Richard Florida points out, "Of course, the neighborhood effect is also associated with a host of other variables, race chief among them."  The authors used two Census tract-based to indicated data points that determine the neighborhood effect based on race.  They found that both variables and specific neighborhood effect alone are significant predictors in future earnings.  However, they also found that the neighborhood effect is the clearest explanation of the three.  The authors note, "It thus appears that the lower intergenerational income mobility of African Americans can be explained by their disproportionate segregation in poor, disadvantaged areas."

Renovated brownstone
Bedford-Stuyvesant, Brooklyn
The second study was conducted by Richard Florida's colleagues at the Martin Prosperity Institute: Charlotta Mellander, Keving Stolarick, and José Lobo, which looks at how the location of a neighborhood affects income.  This paper looked " the effects of residential neighborhoods and workplace neighborhoods on individuals' incomes in Sweden between 2002 and 2011." Why Sweden between 2002 and 2011?  The Scandinavian country had "unusually detailed micro-data that enable the researchers to study the connections between, firms, neighborhoods and individual earnings over time in a systematic way."  The information included about 22 million observation of the ten-year time period.  (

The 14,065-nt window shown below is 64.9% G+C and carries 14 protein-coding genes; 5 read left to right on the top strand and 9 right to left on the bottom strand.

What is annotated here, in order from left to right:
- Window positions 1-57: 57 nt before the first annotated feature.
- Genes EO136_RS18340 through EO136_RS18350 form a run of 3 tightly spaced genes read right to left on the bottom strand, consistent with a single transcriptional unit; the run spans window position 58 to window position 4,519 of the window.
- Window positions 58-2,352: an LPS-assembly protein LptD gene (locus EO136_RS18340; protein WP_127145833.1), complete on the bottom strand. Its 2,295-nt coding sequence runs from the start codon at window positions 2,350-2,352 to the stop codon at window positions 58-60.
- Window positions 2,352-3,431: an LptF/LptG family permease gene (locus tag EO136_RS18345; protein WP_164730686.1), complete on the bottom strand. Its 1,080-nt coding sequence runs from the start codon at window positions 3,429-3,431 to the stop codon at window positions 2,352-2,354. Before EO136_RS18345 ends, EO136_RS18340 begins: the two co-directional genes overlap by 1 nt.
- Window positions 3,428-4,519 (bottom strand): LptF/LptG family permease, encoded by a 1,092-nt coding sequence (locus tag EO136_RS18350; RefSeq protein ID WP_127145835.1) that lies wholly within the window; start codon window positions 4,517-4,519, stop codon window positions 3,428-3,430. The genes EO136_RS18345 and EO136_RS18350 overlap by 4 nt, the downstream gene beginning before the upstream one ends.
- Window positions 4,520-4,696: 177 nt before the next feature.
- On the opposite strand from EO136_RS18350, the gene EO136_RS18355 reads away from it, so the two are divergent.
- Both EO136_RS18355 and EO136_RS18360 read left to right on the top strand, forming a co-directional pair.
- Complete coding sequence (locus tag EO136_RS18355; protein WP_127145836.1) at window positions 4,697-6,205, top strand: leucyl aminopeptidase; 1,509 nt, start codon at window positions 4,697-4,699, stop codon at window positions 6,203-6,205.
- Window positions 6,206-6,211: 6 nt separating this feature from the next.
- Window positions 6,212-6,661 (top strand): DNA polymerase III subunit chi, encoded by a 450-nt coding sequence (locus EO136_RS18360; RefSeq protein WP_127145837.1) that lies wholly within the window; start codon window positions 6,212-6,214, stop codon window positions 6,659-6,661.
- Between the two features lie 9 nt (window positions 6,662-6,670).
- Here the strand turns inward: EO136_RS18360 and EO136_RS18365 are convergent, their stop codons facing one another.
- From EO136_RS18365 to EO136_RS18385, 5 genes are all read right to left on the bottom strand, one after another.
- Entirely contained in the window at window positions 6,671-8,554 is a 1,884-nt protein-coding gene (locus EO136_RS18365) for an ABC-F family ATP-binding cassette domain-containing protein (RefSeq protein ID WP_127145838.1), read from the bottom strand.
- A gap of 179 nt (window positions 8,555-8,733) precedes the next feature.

King Street-Meeting Street corridor
Charleston, South Carolina